10 minute frequencies would be viable for up to 20 hours a day because of high ridership and proximity to businesses that stay open late.  New businesses would fill existing buildings currently for lease and in new buildings that would be constructed.  Proximity to entertainment venues as well as the Greater Tacoma Convention and Trade Center would make development of hotels a possibility in the Stadium District.

Wright Park in the Summer time.  Wright Park would be served by B1 and E1.

Ensure that the project is environmentally sensitive and sustainable

High ridership means fewer cars on the road.  Fewer cars means better quality air and less pollution into Puget Sound.  B1’s high ridership makes it easily one of the most environmentally beneficial routes considered.

The B1 corridor would be next to the 27 acre Wright Park with playground and sprayground facilities, a one mile trail, a botanical conservatory and pond.

The B1 corridor is consistent with the City of Tacoma’s Climate Action Plan, Comprehensive Plan, and Streetcar Feasibility Study.  No habitat corridors are affected by a B1 route.

Establish a project that is competitive for federal funding

The B1 corridor easily can match any other corridor in project justification for federal funding.  The mobility benefits of a B1 corridor would be profound, ranging from increased bike access to a 30% increase in transit reliability between 6th Avenue and the Downtown core.  High ridership again means more environmental benefits for the region.  It is a cost effective use of resources because it will save on the order of 2-3 minutes per trip between 6th Avenue and Tacoma Dome Station.  Local land use patterns are incredibly supportive of public transit, as is evidenced by high ridership on Pierce Transit’s Route 1. Economic development is zoned for and vacant land is available for development.  And finally, a local improvement district for a B1 corridor, that is the local match, is incredibly viable because local property values are high enough to support it.

Great work on the issue Chris. Finally some objective analysis on why ridership and the success of the Link extension will be greater with the Stadium 6th Avenue route.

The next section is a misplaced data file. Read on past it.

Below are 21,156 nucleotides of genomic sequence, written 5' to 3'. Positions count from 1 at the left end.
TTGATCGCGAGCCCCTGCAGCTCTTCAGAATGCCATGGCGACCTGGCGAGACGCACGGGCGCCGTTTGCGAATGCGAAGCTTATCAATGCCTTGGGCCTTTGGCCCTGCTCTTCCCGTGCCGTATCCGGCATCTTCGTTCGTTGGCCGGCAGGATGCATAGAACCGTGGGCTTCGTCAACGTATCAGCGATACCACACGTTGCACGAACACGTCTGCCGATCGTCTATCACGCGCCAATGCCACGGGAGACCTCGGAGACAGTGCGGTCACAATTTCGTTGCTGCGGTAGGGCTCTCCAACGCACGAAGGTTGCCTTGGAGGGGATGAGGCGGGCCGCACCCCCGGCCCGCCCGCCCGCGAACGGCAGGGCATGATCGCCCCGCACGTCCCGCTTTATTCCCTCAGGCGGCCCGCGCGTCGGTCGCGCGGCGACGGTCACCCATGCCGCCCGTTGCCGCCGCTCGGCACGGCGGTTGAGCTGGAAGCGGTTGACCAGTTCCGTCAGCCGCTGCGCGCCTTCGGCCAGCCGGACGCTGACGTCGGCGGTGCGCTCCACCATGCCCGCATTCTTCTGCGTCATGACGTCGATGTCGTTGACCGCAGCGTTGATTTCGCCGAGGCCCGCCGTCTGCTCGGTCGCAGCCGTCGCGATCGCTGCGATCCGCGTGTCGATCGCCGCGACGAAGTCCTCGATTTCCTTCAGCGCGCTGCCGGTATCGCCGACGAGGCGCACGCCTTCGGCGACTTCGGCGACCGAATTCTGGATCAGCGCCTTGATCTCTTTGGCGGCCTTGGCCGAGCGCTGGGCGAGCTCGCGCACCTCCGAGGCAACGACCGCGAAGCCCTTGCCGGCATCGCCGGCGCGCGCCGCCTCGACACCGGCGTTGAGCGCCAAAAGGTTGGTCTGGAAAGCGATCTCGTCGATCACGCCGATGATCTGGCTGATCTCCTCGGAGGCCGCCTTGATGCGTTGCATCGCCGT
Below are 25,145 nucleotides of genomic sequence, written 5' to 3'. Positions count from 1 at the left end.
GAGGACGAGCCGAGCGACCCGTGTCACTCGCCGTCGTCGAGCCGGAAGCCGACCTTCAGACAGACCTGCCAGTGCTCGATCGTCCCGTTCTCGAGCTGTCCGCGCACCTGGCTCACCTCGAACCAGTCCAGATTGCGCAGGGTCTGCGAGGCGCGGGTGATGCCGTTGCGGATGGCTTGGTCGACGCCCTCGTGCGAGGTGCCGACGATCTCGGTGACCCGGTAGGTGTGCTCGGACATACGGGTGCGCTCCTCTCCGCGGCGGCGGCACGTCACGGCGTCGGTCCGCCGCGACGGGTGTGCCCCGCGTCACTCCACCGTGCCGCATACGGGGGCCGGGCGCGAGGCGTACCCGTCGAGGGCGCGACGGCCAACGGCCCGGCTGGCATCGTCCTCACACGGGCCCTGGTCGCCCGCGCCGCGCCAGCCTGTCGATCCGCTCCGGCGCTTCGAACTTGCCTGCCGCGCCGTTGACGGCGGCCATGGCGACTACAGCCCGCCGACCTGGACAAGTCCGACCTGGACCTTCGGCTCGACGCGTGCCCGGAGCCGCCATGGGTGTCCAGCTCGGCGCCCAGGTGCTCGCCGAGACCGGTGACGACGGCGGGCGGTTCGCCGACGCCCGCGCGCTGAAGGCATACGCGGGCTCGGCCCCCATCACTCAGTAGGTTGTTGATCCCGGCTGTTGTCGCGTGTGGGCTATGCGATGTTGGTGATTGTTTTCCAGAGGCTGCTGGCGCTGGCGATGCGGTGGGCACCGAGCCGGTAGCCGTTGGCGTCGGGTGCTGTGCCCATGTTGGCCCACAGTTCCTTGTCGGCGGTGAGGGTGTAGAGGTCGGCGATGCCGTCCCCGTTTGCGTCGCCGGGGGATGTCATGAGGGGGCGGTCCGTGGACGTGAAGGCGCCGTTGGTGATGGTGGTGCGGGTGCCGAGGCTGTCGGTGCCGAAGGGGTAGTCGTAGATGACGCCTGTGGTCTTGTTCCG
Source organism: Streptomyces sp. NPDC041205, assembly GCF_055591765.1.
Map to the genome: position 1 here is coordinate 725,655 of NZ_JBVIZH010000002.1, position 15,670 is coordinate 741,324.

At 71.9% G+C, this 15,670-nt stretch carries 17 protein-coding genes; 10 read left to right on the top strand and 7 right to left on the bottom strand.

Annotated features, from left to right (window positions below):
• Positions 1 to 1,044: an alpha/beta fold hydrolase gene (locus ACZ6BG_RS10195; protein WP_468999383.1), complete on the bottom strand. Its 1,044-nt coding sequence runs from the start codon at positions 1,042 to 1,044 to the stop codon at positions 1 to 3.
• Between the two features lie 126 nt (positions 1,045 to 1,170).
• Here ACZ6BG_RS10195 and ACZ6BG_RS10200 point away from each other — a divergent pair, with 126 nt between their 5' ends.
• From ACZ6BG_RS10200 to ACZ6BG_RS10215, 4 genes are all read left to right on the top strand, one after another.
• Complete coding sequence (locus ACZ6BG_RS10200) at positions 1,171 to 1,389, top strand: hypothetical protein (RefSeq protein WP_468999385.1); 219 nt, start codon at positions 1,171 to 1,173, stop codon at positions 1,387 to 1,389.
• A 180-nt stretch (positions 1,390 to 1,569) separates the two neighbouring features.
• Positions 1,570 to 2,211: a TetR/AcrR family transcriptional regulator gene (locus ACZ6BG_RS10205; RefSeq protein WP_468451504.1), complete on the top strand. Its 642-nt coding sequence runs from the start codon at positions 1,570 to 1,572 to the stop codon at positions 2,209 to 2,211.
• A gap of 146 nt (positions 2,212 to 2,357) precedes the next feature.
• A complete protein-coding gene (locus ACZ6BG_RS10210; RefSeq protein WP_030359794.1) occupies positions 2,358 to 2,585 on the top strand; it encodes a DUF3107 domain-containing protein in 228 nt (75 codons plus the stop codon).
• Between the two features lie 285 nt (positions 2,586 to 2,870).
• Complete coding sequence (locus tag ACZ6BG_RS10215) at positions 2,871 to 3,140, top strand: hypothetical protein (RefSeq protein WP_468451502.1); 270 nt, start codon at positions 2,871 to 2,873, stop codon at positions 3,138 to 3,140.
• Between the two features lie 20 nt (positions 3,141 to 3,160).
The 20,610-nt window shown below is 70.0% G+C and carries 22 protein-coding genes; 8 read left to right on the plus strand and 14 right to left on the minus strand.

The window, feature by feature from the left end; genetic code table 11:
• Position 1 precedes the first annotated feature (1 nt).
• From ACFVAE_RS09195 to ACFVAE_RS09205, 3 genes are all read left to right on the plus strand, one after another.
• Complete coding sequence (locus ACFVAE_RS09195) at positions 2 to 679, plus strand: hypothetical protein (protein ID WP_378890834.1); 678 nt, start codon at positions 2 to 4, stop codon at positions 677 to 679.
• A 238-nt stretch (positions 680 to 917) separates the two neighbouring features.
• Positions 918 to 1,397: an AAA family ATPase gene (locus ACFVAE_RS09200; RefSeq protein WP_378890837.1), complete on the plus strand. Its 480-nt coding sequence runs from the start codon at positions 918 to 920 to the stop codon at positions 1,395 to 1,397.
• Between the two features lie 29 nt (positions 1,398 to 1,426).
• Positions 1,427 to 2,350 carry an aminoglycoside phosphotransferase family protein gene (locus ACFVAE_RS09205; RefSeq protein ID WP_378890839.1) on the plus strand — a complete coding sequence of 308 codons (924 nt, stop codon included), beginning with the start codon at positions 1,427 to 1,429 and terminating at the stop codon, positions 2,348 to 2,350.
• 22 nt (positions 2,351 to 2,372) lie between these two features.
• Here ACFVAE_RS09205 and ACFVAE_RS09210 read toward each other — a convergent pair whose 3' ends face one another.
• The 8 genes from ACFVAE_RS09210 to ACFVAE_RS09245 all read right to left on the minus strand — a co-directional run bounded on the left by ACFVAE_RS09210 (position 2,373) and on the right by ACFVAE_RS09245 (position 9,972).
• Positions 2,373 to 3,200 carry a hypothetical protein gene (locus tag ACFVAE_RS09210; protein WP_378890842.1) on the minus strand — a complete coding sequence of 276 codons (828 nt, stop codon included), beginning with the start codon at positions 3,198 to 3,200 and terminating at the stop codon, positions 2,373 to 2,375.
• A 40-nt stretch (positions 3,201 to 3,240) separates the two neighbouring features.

Here’s hoping the 6th Avenue corridor gets built ASAP. This would really provide a “spine” or backbone service, with high ridership, which is the key to being able to get future extensions and restoring other services.

Once this corridor is up and operating, I bet the political climate will shift towards more extensions. I don’t think that would be true of any other corridors.

Ideally the design would include provisions in the trackbed for a future MLK extension, to avoid digging up the same street twice.

I really like the bike access. For me, although I do walk do 6th Ave upon occasion, it’s too far for a daily commute. By bike though, it’d be a piece of cake.

I did a post on how Transpo Secretary Ray LaHood worked to change regulations to allow bike infrastructure to go from 1 to 3 miles from the station. That was a total game changer. With some of the light rail grant funding we could rapidly implement our mobility master plan and make it much easier to bike around Tacoma.

Yes, I remember reading that. I think that bike infrastructure is something that even cyclists can be guilty of underestimating the importance of.

An experienced cyclist may feel comfortable on many of Tacoma’s streets, but parents with young kids, elderly cyclist’s whose reflexes have slowed, or even an adult who hasn’t ridden for decades, will all want the safety of bike lanes if not bike boulevards before venturing out on a bike.

Good analysis as usual, Chris.

Another bit of (anecdotal) proof that the corridor is well-suited: the walkshed *south* of Sixth Avenue. There is enough density that PT Route 28 shadows Route 1 at a distance of about a half-mile.

I’m a regular PT Route 28 rider, but I also take Route 1 when there is less of a wait. I often see other Route 28 regulars board Route 1 at their usual cross-street. So there would be a ridership base stretching at least to South 12th and perhaps even to about 15th.

With a terminus at Union, you also have the opportunity for Route 51 to serve as a feeder from points further south and west.

Those are both really good points. Ridership demand on the 12th St. corridor is still very healthy despite significant cutbacks in service. Those two routes, Route 1 and Route 28, are two that have generally been able to remain free from the shackles of timed pulses, giving riders some choice, like you said.

Route 51, although a shadow of what it used to be could be a good connecting service, especially if the connection to the Tacoma Mall is restored.